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Naturalization and labor market performance of immigrants in Germany

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  • Regina T. Riphahn
  • Salwan Saif

Abstract

Naturalization may be a relevant policy instrument affecting immigrant integration in host‐country labor markets. We study the effect of naturalization on labor market outcomes of immigrants in Germany. We apply recent survey data and exploit a reform of naturalization rules in an instrumental variable estimation. In our sample of recent immigrants, linear regression yields positive correlations between naturalization and beneficial labor market outcomes. Once we account for the endogeneity of naturalization, most coefficients decline in magnitude and lose statistical significance: male immigrants’ labor market outcomes do not benefit significantly from naturalization. Naturalization reduces the risks of unemployment and welfare dependence for female immigrants. For males and females, the propensity to hold a permanent contract increases as a consequence of naturalization. The results are robust to modifications of samples and the instrument.

Suggested Citation

  • Regina T. Riphahn & Salwan Saif, 2019. "Naturalization and labor market performance of immigrants in Germany," LABOUR, CEIS, vol. 33(1), pages 48-76, March.
  • Handle: RePEc:bla:labour:v:33:y:2019:i:1:p:48-76
    DOI: 10.1111/labr.12136
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    References listed on IDEAS

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    1. Ciro Avitabile & Irma Clots-Figueras & Paolo Masella, 2013. "The Effect of Birthright Citizenship on Parental Integration Outcomes," Journal of Law and Economics, University of Chicago Press, vol. 56(3), pages 777-810.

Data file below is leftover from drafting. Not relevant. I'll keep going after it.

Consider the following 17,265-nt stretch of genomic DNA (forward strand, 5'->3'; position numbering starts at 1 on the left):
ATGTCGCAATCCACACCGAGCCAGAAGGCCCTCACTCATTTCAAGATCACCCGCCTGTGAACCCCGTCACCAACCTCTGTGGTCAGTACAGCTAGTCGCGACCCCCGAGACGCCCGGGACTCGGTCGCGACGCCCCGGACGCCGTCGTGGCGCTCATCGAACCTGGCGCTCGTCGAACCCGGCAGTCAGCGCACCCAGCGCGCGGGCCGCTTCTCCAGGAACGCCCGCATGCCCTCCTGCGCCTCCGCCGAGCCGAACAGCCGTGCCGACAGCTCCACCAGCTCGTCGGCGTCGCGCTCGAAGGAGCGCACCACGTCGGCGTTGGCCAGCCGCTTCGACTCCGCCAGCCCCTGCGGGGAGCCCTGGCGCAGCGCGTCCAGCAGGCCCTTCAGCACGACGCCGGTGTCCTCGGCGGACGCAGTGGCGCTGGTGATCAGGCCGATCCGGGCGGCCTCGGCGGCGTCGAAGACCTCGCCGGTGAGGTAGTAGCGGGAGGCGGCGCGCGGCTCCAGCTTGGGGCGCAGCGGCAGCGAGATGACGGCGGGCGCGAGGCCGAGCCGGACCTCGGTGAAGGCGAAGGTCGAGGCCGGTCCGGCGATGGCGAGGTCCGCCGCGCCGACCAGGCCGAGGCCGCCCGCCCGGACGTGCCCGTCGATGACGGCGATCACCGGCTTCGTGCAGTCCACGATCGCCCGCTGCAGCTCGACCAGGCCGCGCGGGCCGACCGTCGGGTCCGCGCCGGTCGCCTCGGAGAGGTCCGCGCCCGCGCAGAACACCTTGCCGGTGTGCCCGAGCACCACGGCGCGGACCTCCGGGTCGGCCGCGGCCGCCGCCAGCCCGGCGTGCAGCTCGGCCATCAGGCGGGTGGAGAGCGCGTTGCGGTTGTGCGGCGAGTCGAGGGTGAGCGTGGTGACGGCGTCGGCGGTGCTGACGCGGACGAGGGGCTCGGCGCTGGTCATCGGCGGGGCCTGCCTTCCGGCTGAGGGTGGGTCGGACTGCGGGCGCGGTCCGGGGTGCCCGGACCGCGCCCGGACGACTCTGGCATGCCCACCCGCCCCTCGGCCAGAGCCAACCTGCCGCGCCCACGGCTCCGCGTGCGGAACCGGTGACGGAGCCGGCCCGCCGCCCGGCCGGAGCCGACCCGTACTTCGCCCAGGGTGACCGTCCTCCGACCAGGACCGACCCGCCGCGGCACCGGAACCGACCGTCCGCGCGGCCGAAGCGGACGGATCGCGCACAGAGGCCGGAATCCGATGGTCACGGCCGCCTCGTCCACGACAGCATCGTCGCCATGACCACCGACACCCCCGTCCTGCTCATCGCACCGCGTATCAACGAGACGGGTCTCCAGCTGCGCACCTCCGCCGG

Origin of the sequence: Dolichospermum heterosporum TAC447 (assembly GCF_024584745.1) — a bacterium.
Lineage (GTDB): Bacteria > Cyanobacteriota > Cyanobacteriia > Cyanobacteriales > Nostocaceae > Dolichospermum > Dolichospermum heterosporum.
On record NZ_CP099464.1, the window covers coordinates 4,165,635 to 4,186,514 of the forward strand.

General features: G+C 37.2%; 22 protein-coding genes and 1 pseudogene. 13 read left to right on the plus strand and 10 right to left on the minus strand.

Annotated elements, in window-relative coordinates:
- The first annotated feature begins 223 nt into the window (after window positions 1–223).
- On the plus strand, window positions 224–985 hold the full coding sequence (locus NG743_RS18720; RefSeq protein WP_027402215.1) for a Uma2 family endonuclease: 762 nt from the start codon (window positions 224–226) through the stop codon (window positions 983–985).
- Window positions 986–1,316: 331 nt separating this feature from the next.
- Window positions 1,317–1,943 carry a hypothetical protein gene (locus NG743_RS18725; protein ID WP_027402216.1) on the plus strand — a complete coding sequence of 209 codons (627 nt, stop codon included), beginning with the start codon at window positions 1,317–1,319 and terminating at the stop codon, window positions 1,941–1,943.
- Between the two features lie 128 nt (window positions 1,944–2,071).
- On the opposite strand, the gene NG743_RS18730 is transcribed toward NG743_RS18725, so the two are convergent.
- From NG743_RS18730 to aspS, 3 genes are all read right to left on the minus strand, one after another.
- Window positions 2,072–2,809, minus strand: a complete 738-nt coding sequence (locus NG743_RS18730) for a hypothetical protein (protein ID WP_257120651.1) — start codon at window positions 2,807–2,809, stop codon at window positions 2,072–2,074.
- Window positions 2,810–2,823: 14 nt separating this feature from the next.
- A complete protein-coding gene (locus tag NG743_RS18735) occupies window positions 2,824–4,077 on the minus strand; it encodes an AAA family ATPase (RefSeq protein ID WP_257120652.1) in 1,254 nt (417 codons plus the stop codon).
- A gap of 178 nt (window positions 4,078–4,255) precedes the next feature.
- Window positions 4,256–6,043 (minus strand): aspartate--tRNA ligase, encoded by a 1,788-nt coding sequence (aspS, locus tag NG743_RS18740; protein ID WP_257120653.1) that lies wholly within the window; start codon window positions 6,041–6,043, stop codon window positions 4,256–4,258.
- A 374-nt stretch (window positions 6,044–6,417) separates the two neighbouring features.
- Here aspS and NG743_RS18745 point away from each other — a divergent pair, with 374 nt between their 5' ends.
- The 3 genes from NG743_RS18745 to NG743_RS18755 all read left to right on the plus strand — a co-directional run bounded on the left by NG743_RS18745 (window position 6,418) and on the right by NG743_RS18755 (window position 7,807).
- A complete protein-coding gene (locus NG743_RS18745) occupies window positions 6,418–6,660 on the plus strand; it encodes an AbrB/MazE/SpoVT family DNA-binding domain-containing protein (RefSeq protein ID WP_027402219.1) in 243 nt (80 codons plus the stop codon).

2. Christoph Sajons, 2016. "Does granting citizenship to immigrant children affect family outmigration?," Journal of Population Economics, Springer;European Society for Population Economics, vol. 29(2), pages 395-420, April.
    3. Bernt Bratsberg & James F. Ragan & Zafar M. Nasir, 2002. "The Effect of Naturalization on Wage Growth: A Panel Study of Young Male Immigrants," Journal of Labor Economics, University of Chicago Press, vol. 20(3), pages 568-597, July.
    4. Felfe, Christina & Saurer, Judith, 2014. "Granting Birthright Citizenship: A Door Opener to Immigrant Children’s Educational Participation and Success," Economics Working Paper Series 1431, University of St. Gallen, School of Economics and Political Science.
    5. Friederike von Haaren-Giebel & Malte Sandner, 2016. "Naturalisation and on-the-job training: evidence from first-generation immigrants in Germany," IZA Journal of Migration and Development, Springer;Forschungsinstitut zur Zukunft der Arbeit GmbH (IZA), vol. 5(1), pages 1-28, December.
    6. Saurer, Judith & Felfe, Christina, 2014. "Granting Birthright Citizenship - A Door Opener for Immigrant Children's Educational Participation and Success?," Annual Conference 2014 (Hamburg): Evidence-based Economic Policy 100548, Verein für Socialpolitik / German Economic Association.
    7. Sajons, Christoph & Clots-Figueras, Irma, 2014. "Birthright citizenship and education - Do immigrant children need a passport to thrive?," Annual Conference 2014 (Hamburg): Evidence-based Economic Policy 100470, Verein für Socialpolitik / German Economic Association.
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    Cited by:

    1. Giesecke, Matthias & Schuss, Eric, 2019. "Heterogeneity in marginal returns to language training of immigrants," Ruhr Economic Papers 812, RWI - Leibniz-Institut für Wirtschaftsforschung, Ruhr-University Bochum, TU Dortmund University, University of Duisburg-Essen.
    2. repec:iab:iabdpa:201906 is not listed on IDEAS

    More about this item

    JEL classification:

    • J61 - Labor and Demographic Economics - - Mobility, Unemployment, Vacancies, and Immigrant Workers - - - Geographic Labor Mobility; Immigrant Workers
    • J15 - Labor and Demographic Economics - - Demographic Economics - - - Economics of Minorities, Races, Indigenous Peoples, and Immigrants; Non-labor Discrimination
    • C26 - Mathematical and Quantitative Methods - - Single Equation Models; Single Variables - - - Instrumental Variables (IV) Estimation

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